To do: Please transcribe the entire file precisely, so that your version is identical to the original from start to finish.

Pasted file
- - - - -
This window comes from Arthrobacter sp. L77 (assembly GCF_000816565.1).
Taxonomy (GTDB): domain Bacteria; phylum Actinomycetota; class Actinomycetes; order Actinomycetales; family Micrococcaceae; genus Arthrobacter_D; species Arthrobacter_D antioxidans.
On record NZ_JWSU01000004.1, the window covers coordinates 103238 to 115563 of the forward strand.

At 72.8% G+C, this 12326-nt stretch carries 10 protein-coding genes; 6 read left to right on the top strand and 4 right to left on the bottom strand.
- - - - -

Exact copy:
This window comes from Arthrobacter sp. L77 (assembly GCF_000816565.1).
Taxonomy (GTDB): domain Bacteria; phylum Actinomycetota; class Actinomycetes; order Actinomycetales; family Micrococcaceae; genus Arthrobacter_D; species Arthrobacter_D antioxidans.
On record NZ_JWSU01000004.1, the window covers coordinates 103238 to 115563 of the forward strand.

At 72.8% G+C, this 12326-nt stretch carries 10 protein-coding genes; 6 read left to right on the top strand and 4 right to left on the bottom strand.